6.      Line-item veto.

The Gregg bill also contains a version of the line-item veto that would open the door to abuse of power by the executive branch.  It would run this risk to a greater degree than the version of line-item veto legislation passed by the House on June 22 (which also raises concerns of this nature).

  • The Gregg bill would give the President up to one year after a bill is enacted to propose the cancellation of items in it.  By contrast, the 1996 line-item-veto legislation (which the Supreme Court subsequently struck down for other reasons) gave the President 5 days after a bill’s enactment to propose vetoes, and the House Budget Committee’s bill gives the President 45 days.  The longer that a President has to submit his vetoes, the greater his ability to threaten to veto various items of importance to particular Members of Congress if they do not vote for proposals that the President is pushing on other, unrelated matters.  This lengthy period would increase the prospects that the line-item-veto authority would be used primarily to heighten White House leverage and power rather than to promote fiscal discipline.

  • The Gregg bill would enable the President to cancel funding for programs unilaterally even when Congress has disapproved his vetoes.  As noted, the bill gives the President up to a year after enactment of a bill to propose a veto.  Once he proposes a veto, he would be allowed to withhold the funds in question for 45 days, regardless of Congressional action.  It would not be difficult for a White House to use these procedures to withhold appropriated funds through the end of the fiscal year, so that the funds would lapse — and the appropriation would thereby be cancelled — even if Congress had rejected the veto.

  • The Gregg bill would allow the President to package items from different pieces of legislation (including both appropriations bills and bills dealing with mandatory programs) into a single veto package, and Congress would be required to vote on the package without being allowed to amend it.  Congress would have to vote up-or-down on the package as a whole exactly as the President presented it, using fast-track procedures.  This would enable the President to take a few egregious pork items (e.g., a new “bridge to nowhere”) that had received damning publicity — and to package vetoes of those egregious items with vetoes of other, much more meritorious items that the President opposed on ideological grounds.  Members who voted “no” on the package could then be attacked for refusing to curb the egregious pork.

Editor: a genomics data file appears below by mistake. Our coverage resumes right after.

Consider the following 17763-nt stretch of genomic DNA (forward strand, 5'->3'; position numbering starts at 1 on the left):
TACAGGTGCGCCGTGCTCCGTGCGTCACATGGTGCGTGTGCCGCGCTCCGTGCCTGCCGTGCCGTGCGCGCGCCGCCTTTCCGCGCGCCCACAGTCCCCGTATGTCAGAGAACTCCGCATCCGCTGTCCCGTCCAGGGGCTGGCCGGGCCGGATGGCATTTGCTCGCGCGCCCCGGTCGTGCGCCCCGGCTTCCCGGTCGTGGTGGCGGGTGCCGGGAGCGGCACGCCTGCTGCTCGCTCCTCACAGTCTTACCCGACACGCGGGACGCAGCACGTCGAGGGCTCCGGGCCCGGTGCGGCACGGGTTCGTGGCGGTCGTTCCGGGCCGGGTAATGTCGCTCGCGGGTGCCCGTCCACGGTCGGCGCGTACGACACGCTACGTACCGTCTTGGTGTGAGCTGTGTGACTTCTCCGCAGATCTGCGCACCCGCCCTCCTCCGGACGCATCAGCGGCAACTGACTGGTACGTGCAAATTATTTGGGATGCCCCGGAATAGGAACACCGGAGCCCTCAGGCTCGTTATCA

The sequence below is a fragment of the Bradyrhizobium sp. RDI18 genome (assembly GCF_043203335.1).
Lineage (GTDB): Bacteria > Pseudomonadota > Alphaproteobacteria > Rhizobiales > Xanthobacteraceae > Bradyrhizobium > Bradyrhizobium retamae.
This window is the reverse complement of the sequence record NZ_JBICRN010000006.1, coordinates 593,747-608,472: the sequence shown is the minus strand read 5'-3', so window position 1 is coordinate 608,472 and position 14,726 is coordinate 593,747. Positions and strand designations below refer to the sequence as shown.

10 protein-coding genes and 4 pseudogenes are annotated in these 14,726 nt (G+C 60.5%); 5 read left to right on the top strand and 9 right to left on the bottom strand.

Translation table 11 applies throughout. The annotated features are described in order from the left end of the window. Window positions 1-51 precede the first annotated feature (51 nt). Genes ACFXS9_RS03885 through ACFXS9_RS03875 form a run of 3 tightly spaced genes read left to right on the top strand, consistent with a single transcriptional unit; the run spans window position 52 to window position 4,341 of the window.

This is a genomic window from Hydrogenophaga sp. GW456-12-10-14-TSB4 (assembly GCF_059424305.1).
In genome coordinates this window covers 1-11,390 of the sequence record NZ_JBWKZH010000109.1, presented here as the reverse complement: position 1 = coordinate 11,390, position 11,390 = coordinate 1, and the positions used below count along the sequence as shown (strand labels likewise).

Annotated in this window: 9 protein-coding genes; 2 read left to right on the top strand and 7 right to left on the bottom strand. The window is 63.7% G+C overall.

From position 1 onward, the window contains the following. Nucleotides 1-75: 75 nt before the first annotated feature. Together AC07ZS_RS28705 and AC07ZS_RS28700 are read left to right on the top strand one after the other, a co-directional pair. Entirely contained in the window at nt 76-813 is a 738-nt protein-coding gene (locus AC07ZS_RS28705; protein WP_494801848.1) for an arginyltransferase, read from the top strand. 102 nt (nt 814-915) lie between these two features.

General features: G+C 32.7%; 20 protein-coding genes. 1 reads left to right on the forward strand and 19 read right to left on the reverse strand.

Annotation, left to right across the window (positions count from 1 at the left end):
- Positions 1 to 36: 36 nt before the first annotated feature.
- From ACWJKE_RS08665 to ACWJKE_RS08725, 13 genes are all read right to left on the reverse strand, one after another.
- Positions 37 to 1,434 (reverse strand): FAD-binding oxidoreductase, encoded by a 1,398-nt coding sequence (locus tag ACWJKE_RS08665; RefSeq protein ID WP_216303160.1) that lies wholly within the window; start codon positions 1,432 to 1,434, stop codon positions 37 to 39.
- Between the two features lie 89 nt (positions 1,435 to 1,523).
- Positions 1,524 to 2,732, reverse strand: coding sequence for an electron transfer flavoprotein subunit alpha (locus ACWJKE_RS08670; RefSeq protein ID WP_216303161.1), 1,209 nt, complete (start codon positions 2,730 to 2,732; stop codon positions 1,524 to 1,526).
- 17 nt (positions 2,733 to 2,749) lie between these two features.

• Finally, the Gregg line-item-veto proposal provides for highly disparate (and inequitable) treatment of entitlement expansions and tax cuts.  The President would be able to propose a veto of any entitlement increase, even including improvements in Social Security.  He would be barred, however, from submitting vetoes of new tax cuts — including special-interest tax loopholes — unless they were specifically classified as “targeted tax benefits” by the Joint Congressional Committee on Taxation.  The Joint Tax Committee is a body of Congress whose director is appointed by the chairmen of the tax-writing committees (the Senate Finance Committee and the House Ways and Means Committee).  In response to a question on June 14, Senator Gregg said that in deciding whether to classify a new tax break as a “targeted tax benefit” (and thus to make it potentially subject to a line-item veto), the Joint Tax Committee staff “would be responsible to those people who appoint them.” [13]  The people who appoint them — the chairs of the tax-writing committees — would, of course, be the very people whose bills contained the tax-cut measures in question.  It is likely that few, if any, special-interest tax breaks would be identified as “targeted tax benefits” and made potentially subject to a line-item veto.

    In other words, entitlement expansions — such as, for example, a measure to extend health care coverage to more uninsured children — would be subject to a line item veto if a President so chose, but the vast preponderance of new tax breaks for wealthy investors and corporations would be shielded from the line item veto.



This analysis is not intended to be an exhaustive review of the Gregg bill, which also includes other proposals that the Center has analyzed elsewhere (e.g., biennial budgeting[14]) and several minor proposals that would represent sound policy, such as requiring CBO cost estimates of conference reports before the conference reports are brought to a vote.  The bill also includes some changes in procedures related to emergency spending that we have not yet analyzed.

The most far-reaching and important proposals are discussed here, however, and they are highly problematic.  The bill omits what should be the first three elements of any serious fiscal discipline package: the enactment of actual program reductions and revenue increases, or at least a call for serious bipartisan negotiation to that end; the restoration in full of the PAYGO rule; and the prohibition of the use of the reconciliation process to push through legislation that increases deficits.  Instead, the Gregg bill contains provisions that could have profound impacts on American society over time — increasing poverty, swelling the ranks of the uninsured, threatening most domestic programs with reductions, even subjecting disabled veterans to benefit cuts, and adversely affecting the economy when it is weak — while leaving large deficit-financed tax cuts for the most affluent members of society entirely unchecked and permitting their unlimited expansion.

End Notes:

[1] Instead of full estate-tax repeal, we have assumed here the repeal of most (but not all) of the estate tax, as approved by the House of Representatives on July 29, 2006.